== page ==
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Maine Workers Begin to See Changes in Coverage Under ACA
09/13/2013   Reported By: Patty B. Wight

Trader Joe's, the popular national grocery chain, announced recently that, as of January 2014, it will discontinue health insurance coverage for part-time employees, and direct them to buy health insurance on the new online marketplace that opens next month under the Affordable Care Act. Trader Joe's is not the first business in Maine to change its employees' benefits or hours in light of the new health care law, as Patty Wight reports.

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For months, news headlines have warned of hiring freezes and cuts to employees' hours, as businesses brace for the Affordable Care Act. The federal law requires businesses with at least 50 full-time employees to provide health insurance to those working full-time hours, which, under the law, is defined as 30 hours a week or more.

There are even reports of possible new hour restrictions in the public sector, says Eric Conrad of the Maine Municipal Association. "Yes, we are hearing anecdotally that if towns and cities have part-time employees that are, let's say, in the 30- to 35-hour range, that they are considering cutting those to below 30 hours to reduce their health care costs," Conrad says. "That is being talked about."

Conrad says it's important to note, however, that in Maine, relatively few municipal employees are part time. In the private sector, says Dick Grotton of the Maine Restaurant Association, some businesses are also considering cutting employee hours.

"It really has forced restaurants and other labor-intensive businesses to take a long, hard look at their position, their cost, and what moves they might make to ameliorate the costs," Grotton says.

The threat of new limits on employee hours has garnered the attention of Republican Sen. Susan Collins, who introduced a bipartisan bill this summer that would increase the defined threshold for full-time as 40 hours a week. In a weekly GOP address last month, Collins warned that the Affordable Care Act's definition of 30 hours would result in reduced employee hours and fewer jobs, and she cited the Bangor School Department as a prime example.

"A school system in my state of Maine is already preparing to track and cap the number of hours that substitute teachers can work to ensure that they don't work more than 29 hours a week," Collins said. "Fewer hours means less money in the teachers' paychecks, and more disruption for their students."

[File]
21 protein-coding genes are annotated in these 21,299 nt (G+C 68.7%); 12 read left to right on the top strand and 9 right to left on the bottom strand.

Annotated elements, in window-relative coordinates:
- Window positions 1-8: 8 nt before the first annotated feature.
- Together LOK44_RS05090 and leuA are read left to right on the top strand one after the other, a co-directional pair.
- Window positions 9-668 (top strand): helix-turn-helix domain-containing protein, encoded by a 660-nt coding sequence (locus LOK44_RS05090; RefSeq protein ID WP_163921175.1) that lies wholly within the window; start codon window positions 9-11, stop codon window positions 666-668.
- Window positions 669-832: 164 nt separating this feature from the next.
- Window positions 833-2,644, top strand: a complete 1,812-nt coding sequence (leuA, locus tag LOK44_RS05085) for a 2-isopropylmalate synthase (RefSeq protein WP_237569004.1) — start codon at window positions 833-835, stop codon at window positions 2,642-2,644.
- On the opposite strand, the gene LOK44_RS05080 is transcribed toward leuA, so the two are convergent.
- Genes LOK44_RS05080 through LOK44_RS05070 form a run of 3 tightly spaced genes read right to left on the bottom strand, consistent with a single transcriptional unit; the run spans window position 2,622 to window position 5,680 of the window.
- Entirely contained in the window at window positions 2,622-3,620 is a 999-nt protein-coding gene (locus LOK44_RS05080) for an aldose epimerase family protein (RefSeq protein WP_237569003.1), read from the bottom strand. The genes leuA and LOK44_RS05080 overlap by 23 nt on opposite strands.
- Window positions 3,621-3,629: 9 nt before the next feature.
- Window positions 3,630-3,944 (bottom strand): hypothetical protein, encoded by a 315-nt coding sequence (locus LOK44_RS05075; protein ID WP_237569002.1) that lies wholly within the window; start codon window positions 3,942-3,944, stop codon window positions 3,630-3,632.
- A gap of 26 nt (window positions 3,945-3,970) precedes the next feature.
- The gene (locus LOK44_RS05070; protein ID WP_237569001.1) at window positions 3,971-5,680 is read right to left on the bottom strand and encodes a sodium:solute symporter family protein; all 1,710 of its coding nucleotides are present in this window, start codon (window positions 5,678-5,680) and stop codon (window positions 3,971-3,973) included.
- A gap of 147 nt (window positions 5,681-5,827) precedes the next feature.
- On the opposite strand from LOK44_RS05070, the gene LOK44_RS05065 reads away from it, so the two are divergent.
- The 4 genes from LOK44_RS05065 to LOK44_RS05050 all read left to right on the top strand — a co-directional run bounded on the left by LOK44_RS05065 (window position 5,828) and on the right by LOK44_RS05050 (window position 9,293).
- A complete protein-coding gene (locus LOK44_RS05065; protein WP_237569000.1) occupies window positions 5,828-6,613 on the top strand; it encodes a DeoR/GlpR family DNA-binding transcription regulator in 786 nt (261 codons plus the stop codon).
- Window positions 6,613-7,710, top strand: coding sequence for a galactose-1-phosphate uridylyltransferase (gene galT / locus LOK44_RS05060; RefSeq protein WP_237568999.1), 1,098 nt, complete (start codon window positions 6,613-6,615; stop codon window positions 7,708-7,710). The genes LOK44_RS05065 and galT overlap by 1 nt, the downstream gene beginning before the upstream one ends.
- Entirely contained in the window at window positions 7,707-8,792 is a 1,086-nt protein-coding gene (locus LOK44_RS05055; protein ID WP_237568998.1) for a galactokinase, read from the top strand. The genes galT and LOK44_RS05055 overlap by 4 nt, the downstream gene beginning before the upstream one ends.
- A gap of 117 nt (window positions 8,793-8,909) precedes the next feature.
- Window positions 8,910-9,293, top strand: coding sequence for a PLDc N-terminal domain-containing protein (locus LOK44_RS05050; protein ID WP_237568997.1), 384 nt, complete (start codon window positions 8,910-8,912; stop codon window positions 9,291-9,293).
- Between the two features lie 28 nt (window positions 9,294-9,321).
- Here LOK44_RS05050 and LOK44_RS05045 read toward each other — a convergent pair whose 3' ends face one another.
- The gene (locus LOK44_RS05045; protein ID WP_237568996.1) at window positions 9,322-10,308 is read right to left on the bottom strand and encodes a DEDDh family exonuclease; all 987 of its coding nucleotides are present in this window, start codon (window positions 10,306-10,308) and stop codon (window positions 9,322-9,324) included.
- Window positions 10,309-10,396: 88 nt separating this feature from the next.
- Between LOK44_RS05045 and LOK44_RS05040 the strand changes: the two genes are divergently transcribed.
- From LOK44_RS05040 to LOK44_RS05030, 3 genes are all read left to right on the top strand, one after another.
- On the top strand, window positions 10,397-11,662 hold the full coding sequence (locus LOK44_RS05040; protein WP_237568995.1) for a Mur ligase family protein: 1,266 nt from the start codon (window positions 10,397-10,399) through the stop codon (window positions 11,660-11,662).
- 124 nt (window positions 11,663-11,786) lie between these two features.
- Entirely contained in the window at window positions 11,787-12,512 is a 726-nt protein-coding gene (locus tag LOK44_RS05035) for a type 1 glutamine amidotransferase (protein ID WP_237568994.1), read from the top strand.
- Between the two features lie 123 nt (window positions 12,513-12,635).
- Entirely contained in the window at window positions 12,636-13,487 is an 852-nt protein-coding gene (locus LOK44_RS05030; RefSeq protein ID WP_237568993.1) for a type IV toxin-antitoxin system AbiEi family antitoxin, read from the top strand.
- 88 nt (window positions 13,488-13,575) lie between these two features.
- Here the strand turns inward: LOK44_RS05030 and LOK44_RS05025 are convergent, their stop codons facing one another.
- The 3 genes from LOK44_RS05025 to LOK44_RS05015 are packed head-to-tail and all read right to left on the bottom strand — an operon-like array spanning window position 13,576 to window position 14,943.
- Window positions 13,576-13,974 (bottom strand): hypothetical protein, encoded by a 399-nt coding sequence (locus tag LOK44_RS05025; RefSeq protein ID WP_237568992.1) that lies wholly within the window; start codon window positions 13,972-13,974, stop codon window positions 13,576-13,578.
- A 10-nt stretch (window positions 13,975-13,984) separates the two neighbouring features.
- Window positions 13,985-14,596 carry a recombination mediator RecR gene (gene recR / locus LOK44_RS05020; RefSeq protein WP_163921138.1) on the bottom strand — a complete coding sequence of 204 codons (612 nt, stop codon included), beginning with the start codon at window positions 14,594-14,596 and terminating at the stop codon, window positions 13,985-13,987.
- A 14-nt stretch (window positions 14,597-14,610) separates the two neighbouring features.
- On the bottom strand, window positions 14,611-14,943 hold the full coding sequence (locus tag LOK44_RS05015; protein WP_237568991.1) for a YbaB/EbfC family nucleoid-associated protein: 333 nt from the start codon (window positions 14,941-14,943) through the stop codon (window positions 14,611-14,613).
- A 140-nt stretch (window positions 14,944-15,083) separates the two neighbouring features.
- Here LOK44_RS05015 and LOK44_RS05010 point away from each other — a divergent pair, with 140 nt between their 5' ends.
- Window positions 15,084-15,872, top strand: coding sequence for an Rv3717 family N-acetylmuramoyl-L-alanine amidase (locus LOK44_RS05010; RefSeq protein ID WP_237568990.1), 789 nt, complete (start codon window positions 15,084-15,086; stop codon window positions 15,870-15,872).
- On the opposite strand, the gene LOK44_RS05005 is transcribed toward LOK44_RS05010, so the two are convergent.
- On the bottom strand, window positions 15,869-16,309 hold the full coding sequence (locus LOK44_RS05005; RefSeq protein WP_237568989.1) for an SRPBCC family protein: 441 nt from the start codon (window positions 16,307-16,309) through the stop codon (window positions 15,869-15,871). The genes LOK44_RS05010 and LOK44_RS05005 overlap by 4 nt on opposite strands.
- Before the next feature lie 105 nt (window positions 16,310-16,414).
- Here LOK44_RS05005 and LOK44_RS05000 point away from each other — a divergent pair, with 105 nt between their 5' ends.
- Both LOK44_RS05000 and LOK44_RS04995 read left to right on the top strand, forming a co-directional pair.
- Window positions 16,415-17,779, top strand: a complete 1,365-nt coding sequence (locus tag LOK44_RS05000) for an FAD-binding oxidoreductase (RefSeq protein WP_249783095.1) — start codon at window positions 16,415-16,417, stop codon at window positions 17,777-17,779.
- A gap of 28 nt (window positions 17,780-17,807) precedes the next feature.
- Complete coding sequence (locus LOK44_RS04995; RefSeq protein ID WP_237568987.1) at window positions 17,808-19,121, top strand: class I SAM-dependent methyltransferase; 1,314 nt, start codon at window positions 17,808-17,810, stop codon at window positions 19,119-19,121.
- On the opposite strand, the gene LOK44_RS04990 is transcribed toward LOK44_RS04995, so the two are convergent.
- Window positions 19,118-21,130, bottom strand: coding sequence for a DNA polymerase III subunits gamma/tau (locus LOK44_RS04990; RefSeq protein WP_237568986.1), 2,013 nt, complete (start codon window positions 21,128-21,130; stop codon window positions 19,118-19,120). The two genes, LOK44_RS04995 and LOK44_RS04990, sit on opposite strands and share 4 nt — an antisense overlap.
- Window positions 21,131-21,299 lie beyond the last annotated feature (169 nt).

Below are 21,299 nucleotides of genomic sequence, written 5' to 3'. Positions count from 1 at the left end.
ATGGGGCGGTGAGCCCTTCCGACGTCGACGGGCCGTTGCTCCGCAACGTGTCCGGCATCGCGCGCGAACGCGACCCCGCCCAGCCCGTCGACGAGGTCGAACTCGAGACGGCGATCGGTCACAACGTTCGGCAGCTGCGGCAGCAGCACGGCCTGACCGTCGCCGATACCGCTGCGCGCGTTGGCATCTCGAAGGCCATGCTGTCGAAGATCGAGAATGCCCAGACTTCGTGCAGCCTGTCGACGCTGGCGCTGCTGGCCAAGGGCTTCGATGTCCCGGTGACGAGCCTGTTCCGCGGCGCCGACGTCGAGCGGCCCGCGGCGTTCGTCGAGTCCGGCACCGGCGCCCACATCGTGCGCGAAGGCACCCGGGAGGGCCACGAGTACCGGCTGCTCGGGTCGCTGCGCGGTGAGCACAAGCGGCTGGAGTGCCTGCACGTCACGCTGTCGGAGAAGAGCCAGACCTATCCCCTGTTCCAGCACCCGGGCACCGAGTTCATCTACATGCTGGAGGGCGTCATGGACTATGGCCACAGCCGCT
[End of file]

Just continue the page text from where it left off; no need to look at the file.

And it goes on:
But the Bangor School Department's director of business services, Alan Kochis, says that in reality, not that many employees in the school ssytem would be affected.

"We have tutors and substitute teachers who fall into this class, and there aren't a lot now that are working over 30 hours," Kochis says, "and if they are, it's not on a permanent basis."

Then there's Trader Joe's, which is based in Caliornia, but operates stores nationwide, including one in Portland. The company says that as of January 2014, it will discontinue health insurance benefits for employees working fewer than 30 hours a week.

In a written statement, the company says the change will affect less than a quarter of its employees, and predicts that most of those will ultimately pay less for health insurance through the online marketplace. Mitchell Stein, of Consumers for Affordable Health Care, says that's entirely possible.

"Given the presence of the subsidies on the individual market, those part-time employees may be better off going to the individual market and potentially getting a subsidy for their coverage."

Stein says businesses have to decide on their own what policies are best for them and their employees. The Maine State Chamber of Commerce President Dana Connors says many of his constituents are anxious and uncertain about how to comply with the Affordable Care Act.

"The enemy of this is what we don't know, and the responsiblities and the cost that go with trying to understand what we have to do, and what it's going to cost for us to do it," Connors says.

Though Maine businesses may still be undecided as to whether to cap hours, reduce hiring, or cut benefits, a report from the independent International Foundation of Employee Benefit Plans has found that only 16 percent of the 1,000 members it surveyed are adopting such measures. However, those who are acting are more likely to be small businesses.



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